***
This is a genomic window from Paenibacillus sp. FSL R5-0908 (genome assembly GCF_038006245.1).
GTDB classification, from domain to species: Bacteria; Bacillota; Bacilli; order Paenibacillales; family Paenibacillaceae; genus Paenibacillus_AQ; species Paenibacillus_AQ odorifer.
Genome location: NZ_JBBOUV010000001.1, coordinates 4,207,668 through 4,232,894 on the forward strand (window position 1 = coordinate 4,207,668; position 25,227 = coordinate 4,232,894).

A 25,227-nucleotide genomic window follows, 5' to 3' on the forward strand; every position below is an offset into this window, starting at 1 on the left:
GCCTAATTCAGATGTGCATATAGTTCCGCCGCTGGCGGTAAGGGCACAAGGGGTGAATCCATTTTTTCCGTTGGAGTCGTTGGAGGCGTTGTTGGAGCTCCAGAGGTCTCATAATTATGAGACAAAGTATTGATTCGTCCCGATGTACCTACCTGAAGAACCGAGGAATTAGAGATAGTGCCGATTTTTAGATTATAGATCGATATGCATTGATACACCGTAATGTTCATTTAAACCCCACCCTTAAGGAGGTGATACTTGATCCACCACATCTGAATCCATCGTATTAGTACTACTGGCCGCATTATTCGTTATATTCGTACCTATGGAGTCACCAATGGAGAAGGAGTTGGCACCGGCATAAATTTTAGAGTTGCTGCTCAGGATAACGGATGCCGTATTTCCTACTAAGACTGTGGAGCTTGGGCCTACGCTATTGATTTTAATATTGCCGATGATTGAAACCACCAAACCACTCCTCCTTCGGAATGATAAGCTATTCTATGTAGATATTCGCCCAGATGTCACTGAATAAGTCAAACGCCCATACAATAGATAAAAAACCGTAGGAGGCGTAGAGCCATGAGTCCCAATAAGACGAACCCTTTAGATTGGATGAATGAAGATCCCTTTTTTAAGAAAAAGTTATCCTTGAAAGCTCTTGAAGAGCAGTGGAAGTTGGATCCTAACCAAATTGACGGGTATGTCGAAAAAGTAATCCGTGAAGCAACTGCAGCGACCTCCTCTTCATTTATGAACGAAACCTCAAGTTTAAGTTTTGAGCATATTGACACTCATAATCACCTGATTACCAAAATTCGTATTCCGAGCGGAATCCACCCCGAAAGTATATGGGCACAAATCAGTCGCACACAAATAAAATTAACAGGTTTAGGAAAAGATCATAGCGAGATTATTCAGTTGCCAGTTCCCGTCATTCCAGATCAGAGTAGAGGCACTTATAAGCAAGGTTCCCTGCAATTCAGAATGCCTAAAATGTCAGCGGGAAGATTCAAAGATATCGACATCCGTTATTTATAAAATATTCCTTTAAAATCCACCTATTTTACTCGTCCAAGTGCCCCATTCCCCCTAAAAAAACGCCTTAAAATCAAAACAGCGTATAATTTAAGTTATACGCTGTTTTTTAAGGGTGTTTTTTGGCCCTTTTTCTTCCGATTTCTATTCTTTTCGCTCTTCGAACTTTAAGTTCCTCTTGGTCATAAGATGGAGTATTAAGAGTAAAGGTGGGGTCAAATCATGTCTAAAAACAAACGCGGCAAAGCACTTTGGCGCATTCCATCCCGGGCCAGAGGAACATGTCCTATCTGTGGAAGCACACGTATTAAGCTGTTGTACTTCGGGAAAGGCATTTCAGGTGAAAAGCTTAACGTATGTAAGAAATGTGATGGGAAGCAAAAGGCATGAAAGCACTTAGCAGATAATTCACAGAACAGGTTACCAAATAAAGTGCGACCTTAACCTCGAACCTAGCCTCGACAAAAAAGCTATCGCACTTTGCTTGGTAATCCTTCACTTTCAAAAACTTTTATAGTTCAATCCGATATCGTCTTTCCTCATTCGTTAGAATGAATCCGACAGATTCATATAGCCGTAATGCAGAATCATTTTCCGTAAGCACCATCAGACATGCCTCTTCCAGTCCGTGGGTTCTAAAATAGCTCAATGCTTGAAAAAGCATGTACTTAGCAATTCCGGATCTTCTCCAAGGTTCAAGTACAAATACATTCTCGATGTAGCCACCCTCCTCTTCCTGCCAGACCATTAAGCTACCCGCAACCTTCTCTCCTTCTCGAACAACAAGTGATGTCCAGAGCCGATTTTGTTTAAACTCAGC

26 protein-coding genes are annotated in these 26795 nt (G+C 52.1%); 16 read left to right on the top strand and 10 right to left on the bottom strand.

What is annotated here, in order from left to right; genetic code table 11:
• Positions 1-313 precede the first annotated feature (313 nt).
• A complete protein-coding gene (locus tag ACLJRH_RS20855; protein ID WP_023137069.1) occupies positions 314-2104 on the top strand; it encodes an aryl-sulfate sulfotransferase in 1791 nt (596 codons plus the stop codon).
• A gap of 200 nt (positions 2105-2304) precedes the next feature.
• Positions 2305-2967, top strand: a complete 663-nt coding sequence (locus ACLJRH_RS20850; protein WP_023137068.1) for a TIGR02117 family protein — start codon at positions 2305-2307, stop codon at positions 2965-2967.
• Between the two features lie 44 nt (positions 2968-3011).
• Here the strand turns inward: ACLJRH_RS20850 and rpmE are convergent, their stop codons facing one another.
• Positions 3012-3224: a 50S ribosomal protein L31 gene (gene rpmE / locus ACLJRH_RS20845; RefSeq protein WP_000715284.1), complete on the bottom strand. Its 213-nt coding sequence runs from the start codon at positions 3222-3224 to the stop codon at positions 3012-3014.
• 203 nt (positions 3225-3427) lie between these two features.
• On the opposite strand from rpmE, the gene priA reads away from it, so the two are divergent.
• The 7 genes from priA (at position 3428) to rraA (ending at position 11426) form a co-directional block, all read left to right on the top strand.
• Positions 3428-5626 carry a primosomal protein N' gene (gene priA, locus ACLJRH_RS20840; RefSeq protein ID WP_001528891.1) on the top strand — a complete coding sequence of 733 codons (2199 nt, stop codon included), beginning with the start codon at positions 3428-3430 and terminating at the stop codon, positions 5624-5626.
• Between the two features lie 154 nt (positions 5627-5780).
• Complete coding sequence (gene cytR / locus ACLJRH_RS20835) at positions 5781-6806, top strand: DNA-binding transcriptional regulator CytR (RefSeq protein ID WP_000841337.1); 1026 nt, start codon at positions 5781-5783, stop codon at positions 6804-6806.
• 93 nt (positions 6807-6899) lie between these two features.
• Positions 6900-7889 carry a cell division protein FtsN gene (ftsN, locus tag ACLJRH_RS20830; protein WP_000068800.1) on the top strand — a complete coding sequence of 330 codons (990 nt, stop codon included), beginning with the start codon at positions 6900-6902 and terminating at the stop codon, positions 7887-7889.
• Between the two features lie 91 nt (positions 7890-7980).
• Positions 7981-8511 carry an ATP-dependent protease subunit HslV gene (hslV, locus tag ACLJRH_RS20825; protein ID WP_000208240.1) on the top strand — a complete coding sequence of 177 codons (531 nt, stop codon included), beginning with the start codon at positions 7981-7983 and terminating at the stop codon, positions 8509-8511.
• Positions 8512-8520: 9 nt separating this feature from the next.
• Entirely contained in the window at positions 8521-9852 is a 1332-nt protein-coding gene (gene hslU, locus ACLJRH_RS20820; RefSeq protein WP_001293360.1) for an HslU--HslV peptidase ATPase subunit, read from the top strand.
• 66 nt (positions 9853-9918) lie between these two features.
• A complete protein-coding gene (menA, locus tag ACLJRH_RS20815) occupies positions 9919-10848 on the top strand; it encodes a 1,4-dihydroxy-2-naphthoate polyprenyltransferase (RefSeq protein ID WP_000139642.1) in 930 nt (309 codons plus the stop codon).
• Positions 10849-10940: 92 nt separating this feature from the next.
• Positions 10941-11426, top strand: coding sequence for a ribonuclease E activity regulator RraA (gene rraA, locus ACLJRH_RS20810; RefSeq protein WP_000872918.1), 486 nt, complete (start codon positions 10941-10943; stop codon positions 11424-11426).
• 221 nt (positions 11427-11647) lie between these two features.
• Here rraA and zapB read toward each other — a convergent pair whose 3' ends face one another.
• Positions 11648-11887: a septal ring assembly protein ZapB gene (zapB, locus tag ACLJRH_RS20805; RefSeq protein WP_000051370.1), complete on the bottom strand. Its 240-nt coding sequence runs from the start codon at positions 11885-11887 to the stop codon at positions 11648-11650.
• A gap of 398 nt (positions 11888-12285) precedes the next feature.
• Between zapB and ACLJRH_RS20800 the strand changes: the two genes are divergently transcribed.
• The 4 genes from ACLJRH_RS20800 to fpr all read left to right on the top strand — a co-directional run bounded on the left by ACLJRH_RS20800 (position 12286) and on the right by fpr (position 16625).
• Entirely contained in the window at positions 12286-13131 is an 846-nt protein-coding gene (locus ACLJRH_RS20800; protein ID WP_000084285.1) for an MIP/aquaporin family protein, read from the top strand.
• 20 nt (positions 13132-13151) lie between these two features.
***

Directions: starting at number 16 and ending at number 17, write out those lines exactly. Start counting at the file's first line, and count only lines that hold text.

• On the opposite strand from rpmE, the gene priA reads away from it, so the two are divergent.
• The 7 genes from priA (at position 3428) to rraA (ending at position 11426) form a co-directional block, all read left to right on the top strand.